Now, these politically motivated religious ideologues, who wish to push their narrow view of "life" on the populace by act of law, would have you believe that Terry Schiavo is a piece of property, and that despite her wishes, her parents should be given the chance to "take her." Terry Schiavo is not a piece of property. She was a person who expressed her wishes, and neither her husband nor her parents can usurp her role in deciding the course of her death. This is the essence of being a free person, the ability to choose for oneself, and this is the essential justice of the courts’ decisions to respect her wishes, expressed by a free, autonomous, mature person.
The Council for Secular Humanism praises the Florida and federal courts’ rulings to let Terry Schiavo’s decision to die with dignity stand, and we hope that politicians who have interjected themselves into this personal decision, for cynical political gain, will think long and hard about what this means for liberty and justice.
Paul Kurtz, Chair, Council for Secular Humanism
David Koepsell , Executive Director, Council for Secular Humanism
Tom Flynn, Editor, Free Inquiry
Subj: Re: Council for Secular Humanism Issues Statement on Schiavo Case
Date: 3/25/2005 9:04:51 P.M. Eastern Standard Time
I don't agree with the issues statement implication that the Schiavo case is important because it represents some sort of culture war issue that threatens secularism. I think the case was decided reasonably, the attempts to keep her alive were understandable, and the results have been just and fair so far. Except possibly for Terri Schiavo, whose wishes are not really known, and her family, who has unfortunately been rent apart.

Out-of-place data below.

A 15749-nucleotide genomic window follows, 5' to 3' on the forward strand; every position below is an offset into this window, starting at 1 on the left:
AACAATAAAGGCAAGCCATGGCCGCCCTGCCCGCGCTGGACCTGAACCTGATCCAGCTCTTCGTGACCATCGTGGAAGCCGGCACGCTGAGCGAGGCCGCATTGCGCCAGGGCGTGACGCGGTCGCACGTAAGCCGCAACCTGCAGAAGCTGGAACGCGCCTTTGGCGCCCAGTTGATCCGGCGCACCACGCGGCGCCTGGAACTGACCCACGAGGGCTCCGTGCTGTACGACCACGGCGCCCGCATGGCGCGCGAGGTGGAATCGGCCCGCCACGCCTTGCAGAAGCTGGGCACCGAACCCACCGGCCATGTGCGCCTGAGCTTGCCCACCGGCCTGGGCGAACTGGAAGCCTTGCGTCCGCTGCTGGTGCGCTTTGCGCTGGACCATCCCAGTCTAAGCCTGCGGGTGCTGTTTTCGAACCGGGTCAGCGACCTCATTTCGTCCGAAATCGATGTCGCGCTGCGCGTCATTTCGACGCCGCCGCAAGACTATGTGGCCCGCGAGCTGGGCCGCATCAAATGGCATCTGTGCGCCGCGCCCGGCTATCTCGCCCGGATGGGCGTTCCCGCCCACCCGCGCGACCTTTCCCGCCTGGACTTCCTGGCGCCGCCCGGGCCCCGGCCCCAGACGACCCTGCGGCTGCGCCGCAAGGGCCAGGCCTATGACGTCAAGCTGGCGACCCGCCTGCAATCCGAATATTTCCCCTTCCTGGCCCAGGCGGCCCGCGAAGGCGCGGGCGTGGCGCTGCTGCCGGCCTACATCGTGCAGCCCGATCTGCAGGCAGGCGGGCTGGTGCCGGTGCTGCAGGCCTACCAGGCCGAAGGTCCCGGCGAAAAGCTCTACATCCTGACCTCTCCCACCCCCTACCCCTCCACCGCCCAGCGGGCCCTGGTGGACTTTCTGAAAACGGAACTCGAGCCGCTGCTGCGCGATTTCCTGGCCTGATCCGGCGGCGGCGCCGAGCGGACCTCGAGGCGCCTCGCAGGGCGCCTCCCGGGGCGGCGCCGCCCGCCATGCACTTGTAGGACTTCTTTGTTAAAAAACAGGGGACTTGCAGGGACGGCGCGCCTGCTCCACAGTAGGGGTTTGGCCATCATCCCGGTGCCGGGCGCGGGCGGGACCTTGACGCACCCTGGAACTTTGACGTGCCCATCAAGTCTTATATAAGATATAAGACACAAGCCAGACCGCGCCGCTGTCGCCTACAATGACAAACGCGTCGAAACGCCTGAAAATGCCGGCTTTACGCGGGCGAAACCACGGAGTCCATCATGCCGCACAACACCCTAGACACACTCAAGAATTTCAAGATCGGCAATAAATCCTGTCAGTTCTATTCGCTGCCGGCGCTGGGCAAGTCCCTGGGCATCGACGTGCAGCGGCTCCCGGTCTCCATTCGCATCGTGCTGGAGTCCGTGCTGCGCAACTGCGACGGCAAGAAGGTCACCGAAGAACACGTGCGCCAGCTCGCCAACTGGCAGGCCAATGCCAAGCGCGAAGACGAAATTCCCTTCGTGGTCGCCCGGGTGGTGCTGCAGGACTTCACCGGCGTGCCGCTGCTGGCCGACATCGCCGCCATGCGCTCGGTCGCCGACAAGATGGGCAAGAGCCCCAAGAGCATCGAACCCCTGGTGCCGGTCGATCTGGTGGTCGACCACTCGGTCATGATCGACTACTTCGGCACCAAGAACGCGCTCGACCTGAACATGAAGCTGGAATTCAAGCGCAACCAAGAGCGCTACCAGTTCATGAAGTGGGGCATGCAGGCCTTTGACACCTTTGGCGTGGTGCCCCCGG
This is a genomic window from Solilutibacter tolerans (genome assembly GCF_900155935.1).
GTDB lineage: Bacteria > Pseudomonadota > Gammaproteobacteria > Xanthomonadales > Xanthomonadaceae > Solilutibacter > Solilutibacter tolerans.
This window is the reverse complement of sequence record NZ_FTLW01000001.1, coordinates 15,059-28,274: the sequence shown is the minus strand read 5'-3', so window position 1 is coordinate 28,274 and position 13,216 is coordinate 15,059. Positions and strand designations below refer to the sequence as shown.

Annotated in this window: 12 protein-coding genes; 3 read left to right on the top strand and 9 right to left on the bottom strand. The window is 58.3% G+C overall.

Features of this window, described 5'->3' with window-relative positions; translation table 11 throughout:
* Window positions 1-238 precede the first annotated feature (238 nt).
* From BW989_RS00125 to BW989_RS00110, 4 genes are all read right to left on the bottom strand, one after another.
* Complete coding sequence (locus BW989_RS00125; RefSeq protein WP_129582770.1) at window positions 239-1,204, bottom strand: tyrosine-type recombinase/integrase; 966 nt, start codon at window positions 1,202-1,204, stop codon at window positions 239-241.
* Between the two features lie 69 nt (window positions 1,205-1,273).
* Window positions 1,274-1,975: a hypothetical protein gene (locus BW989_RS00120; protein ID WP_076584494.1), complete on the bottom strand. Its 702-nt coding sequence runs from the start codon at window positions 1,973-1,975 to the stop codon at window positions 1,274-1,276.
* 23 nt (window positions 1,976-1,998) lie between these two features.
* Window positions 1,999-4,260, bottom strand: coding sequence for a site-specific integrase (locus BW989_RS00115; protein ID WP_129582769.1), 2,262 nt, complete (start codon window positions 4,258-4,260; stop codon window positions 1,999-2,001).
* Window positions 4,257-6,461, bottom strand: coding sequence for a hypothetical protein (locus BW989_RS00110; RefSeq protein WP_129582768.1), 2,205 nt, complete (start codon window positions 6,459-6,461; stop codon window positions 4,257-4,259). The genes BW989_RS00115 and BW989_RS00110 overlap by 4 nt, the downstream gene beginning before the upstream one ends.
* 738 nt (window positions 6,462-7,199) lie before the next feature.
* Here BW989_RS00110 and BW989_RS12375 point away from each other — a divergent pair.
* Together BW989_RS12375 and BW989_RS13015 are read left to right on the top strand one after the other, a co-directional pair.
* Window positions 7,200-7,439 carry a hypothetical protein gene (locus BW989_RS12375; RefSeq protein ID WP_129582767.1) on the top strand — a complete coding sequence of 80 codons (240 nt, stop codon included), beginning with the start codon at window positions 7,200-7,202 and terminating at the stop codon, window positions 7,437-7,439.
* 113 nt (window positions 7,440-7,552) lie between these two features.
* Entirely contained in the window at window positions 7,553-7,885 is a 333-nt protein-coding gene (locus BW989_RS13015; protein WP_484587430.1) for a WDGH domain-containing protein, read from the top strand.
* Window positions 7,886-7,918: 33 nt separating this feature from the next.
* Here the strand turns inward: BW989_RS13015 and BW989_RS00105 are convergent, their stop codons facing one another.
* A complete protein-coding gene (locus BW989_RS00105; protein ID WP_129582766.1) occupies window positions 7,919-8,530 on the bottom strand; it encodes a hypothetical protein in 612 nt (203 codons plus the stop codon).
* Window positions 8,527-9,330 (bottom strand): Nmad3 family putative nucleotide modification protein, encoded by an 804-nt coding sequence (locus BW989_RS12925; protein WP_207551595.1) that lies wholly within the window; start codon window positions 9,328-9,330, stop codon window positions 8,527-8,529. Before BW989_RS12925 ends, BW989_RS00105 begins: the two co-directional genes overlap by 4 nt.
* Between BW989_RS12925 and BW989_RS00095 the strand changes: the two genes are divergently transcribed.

I agree with the issue statement up to a point, in that it is of great importance that the wishes of individuals to die with dignity are respected. I disagree however that orthodox Christians and secularists are split over this issue and that either must be prevented from attempting "power grabs" to act on their values. That divisive interpretation is not supported by the evidence of opinion polls, nor is it supported by any other evidence I know of. American values are and always have been a mixed bag of intrinsically conflicting traditional and self-expression values, and both are important to our unique identity as a nation.
More specifically to the merits of the case, the wishes of Terri Schiavo were inferred by the court but the evidence was not all that strong. The best case for euthanasia is that her husband believes she would not have wanted to continue in her current state. From the documents I've read, he did not demonstrate that the couple discussed the issue sufficiently prior to her disability to be able to make that claim with such confidence. Hence the issue is not one of whether Terri Schiavo's wishes are being carried out in spite of religious extremism, but whether the judge properly interpreted her wishes based on the evidence, and made the right decision based on that interpretation. I am willing to trust tentatively that the judge knows more than I do about the evidence, so I am only mildly opposed to the Florida decision.